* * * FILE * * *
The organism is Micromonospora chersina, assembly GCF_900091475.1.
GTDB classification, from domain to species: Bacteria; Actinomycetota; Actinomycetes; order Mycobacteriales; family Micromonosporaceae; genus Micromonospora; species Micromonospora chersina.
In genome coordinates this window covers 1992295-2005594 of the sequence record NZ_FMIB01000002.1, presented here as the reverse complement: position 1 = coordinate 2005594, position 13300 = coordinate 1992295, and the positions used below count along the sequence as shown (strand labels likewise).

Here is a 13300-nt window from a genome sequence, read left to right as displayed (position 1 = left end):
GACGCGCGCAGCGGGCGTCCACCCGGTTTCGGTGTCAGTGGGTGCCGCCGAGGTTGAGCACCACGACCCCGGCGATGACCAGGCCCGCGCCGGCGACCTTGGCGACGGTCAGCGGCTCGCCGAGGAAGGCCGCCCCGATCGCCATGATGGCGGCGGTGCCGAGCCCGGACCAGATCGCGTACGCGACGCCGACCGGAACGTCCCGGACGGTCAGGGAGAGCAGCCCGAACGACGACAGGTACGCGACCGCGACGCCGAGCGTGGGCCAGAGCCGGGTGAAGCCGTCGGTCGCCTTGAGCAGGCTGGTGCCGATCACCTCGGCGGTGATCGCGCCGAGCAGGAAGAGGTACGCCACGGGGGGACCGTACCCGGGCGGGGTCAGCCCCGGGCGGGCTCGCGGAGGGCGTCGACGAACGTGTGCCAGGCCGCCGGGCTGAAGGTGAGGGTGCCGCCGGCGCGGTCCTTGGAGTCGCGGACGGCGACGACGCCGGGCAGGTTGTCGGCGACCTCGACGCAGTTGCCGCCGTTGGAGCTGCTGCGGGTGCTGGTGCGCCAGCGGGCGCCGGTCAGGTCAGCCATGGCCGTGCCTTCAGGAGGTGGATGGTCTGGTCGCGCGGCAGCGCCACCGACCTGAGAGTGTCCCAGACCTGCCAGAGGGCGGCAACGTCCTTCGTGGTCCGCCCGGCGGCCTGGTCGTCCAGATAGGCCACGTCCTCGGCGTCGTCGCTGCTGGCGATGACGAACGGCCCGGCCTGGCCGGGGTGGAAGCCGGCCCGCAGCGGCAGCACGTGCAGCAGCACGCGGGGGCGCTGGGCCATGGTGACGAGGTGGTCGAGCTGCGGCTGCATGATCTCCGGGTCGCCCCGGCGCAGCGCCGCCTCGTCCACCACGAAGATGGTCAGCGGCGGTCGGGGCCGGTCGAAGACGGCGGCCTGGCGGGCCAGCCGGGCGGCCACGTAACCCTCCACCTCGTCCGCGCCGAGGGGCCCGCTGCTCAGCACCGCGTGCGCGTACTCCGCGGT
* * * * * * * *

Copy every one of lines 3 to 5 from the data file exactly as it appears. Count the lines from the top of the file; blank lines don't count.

In genome coordinates this window covers 1992295-2005594 of the sequence record NZ_FMIB01000002.1, presented here as the reverse complement: position 1 = coordinate 2005594, position 13300 = coordinate 1992295, and the positions used below count along the sequence as shown (strand labels likewise).

Here is a 13300-nt window from a genome sequence, read left to right as displayed (position 1 = left end):
GACGCGCGCAGCGGGCGTCCACCCGGTTTCGGTGTCAGTGGGTGCCGCCGAGGTTGAGCACCACGACCCCGGCGATGACCAGGCCCGCGCCGGCGACCTTGGCGACGGTCAGCGGCTCGCCGAGGAAGGCCGCCCCGATCGCCATGATGGCGGCGGTGCCGAGCCCGGACCAGATCGCGTACGCGACGCCGACCGGAACGTCCCGGACGGTCAGGGAGAGCAGCCCGAACGACGACAGGTACGCGACCGCGACGCCGAGCGTGGGCCAGAGCCGGGTGAAGCCGTCGGTCGCCTTGAGCAGGCTGGTGCCGATCACCTCGGCGGTGATCGCGCCGAGCAGGAAGAGGTACGCCACGGGGGGACCGTACCCGGGCGGGGTCAGCCCCGGGCGGGCTCGCGGAGGGCGTCGACGAACGTGTGCCAGGCCGCCGGGCTGAAGGTGAGGGTGCCGCCGGCGCGGTCCTTGGAGTCGCGGACGGCGACGACGCCGGGCAGGTTGTCGGCGACCTCGACGCAGTTGCCGCCGTTGGAGCTGCTGCGGGTGCTGGTGCGCCAGCGGGCGCCGGTCAGGTCAGCCATGGCCGTGCCTTCAGGAGGTGGATGGTCTGGTCGCGCGGCAGCGCCACCGACCTGAGAGTGTCCCAGACCTGCCAGAGGGCGGCAACGTCCTTCGTGGTCCGCCCGGCGGCCTGGTCGTCCAGATAGGCCACGTCCTCGGCGTCGTCGCTGCTGGCGATGACGAACGGCCCGGCCTGGCCGGGGTGGAAGCCGGCCCGCAGCGGCAGCACGTGCAGCAGCACGCGGGGGCGCTGGGCCATGGTGACGAGGTGGTCGAGCTGCGGCTGCATGATCTCCGGGTCGCCCCGGCGCAGCGCCGCCTCGTCCACCACGAAGATGGTCAGCGGCGGTCGGGGCCGGTCGAAGACGGCGGCCTGGCGGGCCAGCCGGGCGGCCACGTAACCCTCCACCTCGTCCGCGCCGAGGGGCCCGCTGCTCAGCACCGCGTGCGCGTACTCCGCGGT